Mr. Wickremesinghe said corruption had crept into various areas of government. Dealings involving ports and aircraft brought big commissions for agents, he said. Mr. Kodituwakku quipped that President Jayewardene gave the chair to the daughter and the bed to the mother, a reference to the recent Jayawardenapura hospital stories.
This prompted a few disclosures on what happened in August 1994.
Mr. Wickremesinghe said when the PA government was elected by a slim majority, the then President D.B. Wijetunga was uncertain whether to call Ms. Bandaranaike or Chandrika Kumaratunga to form the government. This was because Ms. Bandaranaike was still leader of the party though Ms. Kumaratunga had led the campaign. Mr. Jayewardene had told him that if Ms. Kumaratunga was not given the opportunity to form a government, there would a big problem.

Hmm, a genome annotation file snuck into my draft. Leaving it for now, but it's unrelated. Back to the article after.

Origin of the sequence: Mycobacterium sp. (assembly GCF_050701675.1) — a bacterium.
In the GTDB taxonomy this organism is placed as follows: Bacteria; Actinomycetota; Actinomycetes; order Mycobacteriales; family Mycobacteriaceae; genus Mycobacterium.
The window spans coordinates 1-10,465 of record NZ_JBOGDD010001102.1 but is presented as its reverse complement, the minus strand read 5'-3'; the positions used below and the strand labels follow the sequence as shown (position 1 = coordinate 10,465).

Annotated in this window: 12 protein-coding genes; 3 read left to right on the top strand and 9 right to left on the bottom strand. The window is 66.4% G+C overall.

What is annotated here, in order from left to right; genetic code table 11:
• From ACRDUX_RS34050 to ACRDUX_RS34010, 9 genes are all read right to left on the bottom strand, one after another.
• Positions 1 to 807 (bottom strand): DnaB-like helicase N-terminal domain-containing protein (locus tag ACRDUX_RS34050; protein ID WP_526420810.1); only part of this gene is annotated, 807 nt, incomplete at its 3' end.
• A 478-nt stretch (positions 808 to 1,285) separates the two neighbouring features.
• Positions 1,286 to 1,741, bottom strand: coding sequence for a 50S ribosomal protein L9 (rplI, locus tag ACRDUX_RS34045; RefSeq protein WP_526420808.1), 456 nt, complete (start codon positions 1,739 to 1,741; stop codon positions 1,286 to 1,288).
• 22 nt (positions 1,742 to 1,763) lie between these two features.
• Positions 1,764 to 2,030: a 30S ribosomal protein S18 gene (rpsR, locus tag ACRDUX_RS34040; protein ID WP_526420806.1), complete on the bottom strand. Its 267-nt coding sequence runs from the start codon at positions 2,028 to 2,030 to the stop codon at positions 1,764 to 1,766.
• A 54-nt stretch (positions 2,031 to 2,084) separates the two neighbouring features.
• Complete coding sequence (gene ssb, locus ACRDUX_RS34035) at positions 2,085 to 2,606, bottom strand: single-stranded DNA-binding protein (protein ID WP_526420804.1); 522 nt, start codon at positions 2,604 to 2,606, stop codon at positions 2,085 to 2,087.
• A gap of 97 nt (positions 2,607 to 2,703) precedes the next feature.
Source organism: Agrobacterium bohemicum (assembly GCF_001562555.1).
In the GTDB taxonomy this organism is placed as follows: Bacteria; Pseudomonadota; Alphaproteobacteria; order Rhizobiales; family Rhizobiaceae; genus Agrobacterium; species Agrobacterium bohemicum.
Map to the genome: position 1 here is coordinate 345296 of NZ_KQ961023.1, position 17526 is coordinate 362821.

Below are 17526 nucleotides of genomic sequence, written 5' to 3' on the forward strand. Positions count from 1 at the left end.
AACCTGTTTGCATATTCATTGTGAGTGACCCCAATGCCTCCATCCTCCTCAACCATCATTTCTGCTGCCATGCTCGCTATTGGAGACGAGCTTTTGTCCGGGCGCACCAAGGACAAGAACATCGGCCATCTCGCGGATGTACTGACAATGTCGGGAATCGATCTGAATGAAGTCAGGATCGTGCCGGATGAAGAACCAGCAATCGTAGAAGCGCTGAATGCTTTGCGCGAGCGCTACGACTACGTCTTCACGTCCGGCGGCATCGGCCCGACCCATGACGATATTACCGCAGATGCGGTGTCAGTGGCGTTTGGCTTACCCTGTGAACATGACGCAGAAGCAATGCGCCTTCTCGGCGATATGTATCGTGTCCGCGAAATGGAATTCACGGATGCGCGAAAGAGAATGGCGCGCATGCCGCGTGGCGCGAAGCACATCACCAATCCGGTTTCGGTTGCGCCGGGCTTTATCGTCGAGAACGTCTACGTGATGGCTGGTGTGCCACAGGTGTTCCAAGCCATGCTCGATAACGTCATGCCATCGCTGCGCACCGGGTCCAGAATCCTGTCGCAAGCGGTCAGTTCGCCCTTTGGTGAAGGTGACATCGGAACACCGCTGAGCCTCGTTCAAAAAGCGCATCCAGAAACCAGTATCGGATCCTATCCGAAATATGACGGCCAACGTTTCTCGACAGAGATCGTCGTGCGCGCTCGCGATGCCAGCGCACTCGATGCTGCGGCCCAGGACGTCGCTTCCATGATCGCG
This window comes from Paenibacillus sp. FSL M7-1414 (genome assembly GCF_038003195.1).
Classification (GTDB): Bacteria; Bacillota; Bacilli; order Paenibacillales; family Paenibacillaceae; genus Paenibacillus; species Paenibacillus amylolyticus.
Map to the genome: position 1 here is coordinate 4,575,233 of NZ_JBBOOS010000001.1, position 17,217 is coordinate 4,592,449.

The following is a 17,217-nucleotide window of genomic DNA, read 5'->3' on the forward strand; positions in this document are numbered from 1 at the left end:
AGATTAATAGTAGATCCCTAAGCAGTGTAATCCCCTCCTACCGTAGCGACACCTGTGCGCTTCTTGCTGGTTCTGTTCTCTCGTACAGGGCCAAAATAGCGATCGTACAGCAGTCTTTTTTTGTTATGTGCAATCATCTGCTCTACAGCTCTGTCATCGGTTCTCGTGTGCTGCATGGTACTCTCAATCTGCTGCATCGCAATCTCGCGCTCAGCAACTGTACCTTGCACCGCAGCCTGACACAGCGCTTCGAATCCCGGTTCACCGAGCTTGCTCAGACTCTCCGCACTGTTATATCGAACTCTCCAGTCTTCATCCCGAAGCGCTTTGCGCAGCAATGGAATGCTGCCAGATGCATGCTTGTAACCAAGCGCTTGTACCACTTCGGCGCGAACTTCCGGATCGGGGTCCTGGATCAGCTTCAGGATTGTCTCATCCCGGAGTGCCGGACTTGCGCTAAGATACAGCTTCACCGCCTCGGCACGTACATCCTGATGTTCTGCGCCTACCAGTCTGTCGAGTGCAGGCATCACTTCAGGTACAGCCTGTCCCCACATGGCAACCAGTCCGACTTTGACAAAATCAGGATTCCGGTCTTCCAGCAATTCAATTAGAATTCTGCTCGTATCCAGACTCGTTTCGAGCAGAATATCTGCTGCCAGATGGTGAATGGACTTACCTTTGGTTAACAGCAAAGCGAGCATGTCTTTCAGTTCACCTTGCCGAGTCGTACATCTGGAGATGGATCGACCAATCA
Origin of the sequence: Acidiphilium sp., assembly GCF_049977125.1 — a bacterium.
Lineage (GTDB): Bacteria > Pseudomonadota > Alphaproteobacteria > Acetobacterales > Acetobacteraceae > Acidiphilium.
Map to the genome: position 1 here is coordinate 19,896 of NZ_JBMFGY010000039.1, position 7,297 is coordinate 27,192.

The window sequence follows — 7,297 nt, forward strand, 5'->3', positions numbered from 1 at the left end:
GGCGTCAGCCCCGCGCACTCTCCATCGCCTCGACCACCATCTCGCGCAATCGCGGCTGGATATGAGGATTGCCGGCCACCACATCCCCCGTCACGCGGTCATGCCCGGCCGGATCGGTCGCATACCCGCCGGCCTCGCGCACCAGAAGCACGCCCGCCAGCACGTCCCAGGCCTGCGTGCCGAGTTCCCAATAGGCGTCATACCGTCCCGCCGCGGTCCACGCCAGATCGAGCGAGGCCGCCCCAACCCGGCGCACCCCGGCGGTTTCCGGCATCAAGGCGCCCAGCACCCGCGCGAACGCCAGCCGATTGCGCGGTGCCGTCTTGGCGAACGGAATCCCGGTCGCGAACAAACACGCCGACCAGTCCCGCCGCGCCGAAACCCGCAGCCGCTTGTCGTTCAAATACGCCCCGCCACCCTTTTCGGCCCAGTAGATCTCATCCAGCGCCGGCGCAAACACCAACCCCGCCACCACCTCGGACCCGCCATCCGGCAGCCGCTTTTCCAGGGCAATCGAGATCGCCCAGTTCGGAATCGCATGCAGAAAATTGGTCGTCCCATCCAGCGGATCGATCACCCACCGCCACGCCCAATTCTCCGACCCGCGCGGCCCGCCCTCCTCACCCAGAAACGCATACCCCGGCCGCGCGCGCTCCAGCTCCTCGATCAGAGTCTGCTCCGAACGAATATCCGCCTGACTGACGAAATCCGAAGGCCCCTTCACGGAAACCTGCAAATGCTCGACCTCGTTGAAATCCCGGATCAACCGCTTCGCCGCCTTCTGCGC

Mr. Wickrememsinghe said that he advised Mr. Jayewardene to tell President Wijetunga to invite Ms. Kumaratunga to form the government.
Parliamentarian Sarath Kongahage said that it was Thirikumar Nadesan who took President Kumaratunga to the Ward Place residence of the late President J.R. Jayewardene. That was the second time that she went to Ward Place. She visited the President earlier to secure the release of her late husband Vijaya Kumaratunga who was imprisoned on a Naxalite charge.
Mr. Wickremesinghe then said that Ronnie de Mel also brought a proposal to Mr. Wijetunga and urged him to invite Ms. Bandaranaike to form the government on the condition that she abolished the executive. presidency.
The idea was probably to do away with an upcoming presidential election so that Mr. Wijetunga could continue as a ceremonial president . But Mr. Wijetunga did not go along with the idea.